Words of (Dis)comfort: On the Luxuries and Limitations of Reading While White

@notesofacrocodile post

A post from Helen Chau Bradley’s book instagram @notesofacrocodile

Back in the summer, when reading outside was a thing, I was sitting on my stoop, engrossed in Tommy Orange’s There There, when an older white woman interrupted to inform me that she’d quit reading the same novel a quarter of the way through because it was “too sad.” She said it like, How could I be expected to digest such a thing? Like, Isn’t reading supposed to be a pleasure and what was this, some kind of tricky trick to make me feel bad? And then she asked me, dubiously, whether I liked it and whether I was going to finish it.

I did like it, and I was certainly going to finish it, and the bookseller in me set out to convince her that it would be worth her while to pick it up again. I found myself trying to persuade her that There There is also very funny (true) in addition to being sad, and nerdy and futuristic and violent and tragic and sweet and heavy.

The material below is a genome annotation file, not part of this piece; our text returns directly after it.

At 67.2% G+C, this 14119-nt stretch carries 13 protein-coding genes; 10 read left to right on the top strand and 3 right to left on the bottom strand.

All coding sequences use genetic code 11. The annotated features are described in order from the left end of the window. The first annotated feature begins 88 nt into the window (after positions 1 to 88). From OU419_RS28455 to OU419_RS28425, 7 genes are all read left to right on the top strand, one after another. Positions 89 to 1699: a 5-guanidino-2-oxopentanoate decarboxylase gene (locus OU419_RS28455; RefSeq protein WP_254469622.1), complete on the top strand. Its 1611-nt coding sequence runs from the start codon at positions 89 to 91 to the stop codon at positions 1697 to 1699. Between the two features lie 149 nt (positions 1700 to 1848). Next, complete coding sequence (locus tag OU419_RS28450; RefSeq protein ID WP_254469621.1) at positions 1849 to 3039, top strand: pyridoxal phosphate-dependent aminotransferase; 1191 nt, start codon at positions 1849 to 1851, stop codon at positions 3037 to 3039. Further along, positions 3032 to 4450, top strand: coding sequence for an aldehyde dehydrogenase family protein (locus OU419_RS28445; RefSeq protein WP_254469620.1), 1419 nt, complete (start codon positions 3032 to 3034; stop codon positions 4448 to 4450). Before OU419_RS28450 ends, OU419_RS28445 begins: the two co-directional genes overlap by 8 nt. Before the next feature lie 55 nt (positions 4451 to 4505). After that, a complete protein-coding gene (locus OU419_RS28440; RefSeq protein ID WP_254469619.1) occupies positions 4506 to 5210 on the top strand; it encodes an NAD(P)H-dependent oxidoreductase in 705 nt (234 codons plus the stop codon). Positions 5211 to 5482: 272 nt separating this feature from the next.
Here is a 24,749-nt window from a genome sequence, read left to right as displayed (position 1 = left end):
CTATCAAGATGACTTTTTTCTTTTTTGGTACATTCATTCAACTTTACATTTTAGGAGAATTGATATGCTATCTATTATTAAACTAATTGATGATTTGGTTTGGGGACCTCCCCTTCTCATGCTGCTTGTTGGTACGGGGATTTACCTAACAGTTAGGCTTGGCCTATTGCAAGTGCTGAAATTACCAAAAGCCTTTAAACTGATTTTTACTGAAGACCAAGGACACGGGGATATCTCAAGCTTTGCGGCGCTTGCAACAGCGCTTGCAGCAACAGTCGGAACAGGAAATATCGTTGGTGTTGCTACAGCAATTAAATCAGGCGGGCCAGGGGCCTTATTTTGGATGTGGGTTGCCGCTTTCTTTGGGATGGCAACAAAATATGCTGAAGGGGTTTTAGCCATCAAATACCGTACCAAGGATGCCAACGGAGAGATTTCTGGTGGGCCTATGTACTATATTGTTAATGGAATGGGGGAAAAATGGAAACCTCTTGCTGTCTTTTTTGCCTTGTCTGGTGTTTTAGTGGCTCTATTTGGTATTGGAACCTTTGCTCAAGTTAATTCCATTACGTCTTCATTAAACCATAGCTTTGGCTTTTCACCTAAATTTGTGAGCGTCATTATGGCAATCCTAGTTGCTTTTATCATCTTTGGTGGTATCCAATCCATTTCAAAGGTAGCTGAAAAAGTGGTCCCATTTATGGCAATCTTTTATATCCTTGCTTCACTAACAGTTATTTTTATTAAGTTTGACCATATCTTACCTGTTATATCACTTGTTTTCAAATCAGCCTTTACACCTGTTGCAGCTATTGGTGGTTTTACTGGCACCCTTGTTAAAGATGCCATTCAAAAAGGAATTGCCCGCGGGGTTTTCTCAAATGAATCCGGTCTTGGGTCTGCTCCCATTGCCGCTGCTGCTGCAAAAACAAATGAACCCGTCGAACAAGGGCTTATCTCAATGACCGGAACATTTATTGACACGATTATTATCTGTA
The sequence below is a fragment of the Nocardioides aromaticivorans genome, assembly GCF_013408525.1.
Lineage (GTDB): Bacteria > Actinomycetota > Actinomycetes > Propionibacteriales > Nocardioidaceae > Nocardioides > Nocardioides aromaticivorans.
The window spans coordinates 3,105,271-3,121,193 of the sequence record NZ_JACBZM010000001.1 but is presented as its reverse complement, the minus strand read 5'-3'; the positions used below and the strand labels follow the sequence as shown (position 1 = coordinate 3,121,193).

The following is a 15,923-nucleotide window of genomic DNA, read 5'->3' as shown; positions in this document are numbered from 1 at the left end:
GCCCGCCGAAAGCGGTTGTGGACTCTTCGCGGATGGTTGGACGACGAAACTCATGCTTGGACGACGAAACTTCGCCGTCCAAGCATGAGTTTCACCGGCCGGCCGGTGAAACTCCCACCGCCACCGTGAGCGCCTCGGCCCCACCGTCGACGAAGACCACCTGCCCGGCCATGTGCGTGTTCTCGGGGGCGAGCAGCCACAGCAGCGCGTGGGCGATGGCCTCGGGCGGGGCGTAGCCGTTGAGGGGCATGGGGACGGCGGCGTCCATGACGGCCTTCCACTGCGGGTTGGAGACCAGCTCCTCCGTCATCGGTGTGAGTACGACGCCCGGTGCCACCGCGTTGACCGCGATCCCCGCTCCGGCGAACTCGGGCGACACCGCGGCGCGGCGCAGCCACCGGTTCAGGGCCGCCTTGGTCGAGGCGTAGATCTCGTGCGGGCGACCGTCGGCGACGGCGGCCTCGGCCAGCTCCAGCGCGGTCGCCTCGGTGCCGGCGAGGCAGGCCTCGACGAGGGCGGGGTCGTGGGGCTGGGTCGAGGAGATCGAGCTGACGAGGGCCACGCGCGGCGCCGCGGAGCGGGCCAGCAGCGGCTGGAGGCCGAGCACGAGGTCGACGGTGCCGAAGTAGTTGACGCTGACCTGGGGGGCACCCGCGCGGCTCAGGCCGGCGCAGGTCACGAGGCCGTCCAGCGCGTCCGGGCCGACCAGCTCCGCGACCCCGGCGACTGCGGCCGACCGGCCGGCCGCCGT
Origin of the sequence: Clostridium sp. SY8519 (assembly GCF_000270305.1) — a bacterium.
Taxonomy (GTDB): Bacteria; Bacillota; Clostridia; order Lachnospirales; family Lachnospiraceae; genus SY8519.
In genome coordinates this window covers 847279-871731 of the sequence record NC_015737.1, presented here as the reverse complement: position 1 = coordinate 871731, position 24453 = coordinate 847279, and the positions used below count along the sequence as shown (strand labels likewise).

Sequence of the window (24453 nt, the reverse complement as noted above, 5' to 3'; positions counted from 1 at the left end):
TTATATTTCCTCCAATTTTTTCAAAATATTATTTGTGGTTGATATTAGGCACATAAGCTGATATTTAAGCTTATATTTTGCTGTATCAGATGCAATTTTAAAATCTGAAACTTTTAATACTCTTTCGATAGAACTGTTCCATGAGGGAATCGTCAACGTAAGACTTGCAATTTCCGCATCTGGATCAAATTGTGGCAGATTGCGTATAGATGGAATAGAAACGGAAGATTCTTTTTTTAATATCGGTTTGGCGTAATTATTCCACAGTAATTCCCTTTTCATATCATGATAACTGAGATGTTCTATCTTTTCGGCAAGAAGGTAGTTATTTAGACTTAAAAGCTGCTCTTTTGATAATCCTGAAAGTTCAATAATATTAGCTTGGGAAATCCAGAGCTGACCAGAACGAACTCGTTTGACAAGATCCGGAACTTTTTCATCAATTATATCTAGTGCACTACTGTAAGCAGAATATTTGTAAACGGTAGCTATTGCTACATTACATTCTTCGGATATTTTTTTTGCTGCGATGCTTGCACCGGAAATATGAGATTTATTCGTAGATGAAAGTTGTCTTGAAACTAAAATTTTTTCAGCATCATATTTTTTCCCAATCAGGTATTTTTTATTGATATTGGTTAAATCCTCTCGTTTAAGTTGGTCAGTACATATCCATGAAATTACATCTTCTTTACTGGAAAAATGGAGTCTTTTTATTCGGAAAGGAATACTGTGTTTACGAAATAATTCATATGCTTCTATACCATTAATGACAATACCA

I only said the funny part to her though, because I figured that’s what she was looking for: simple and entertaining. Then I told her I think it’s important to read the perspectives of others, even when it’s uncomfortable because… Here I trailed off as I was getting close to saying the thing that I kind of hate to see pasted all over the internet: “Reading will make you a better person.” As in, reading the stories of others will build your empathy and make you better, morally speaking.

She went on her way, and I doubt that I convinced her, but I finished Tommy Orange’s book, and then I kept thinking about why we read, or why I read, and whether it’s the same reason straight white women read, and whether I should be trying to convince straight white women to read differently, and what I hope to achieve by doing that.

Is this act even any of my business?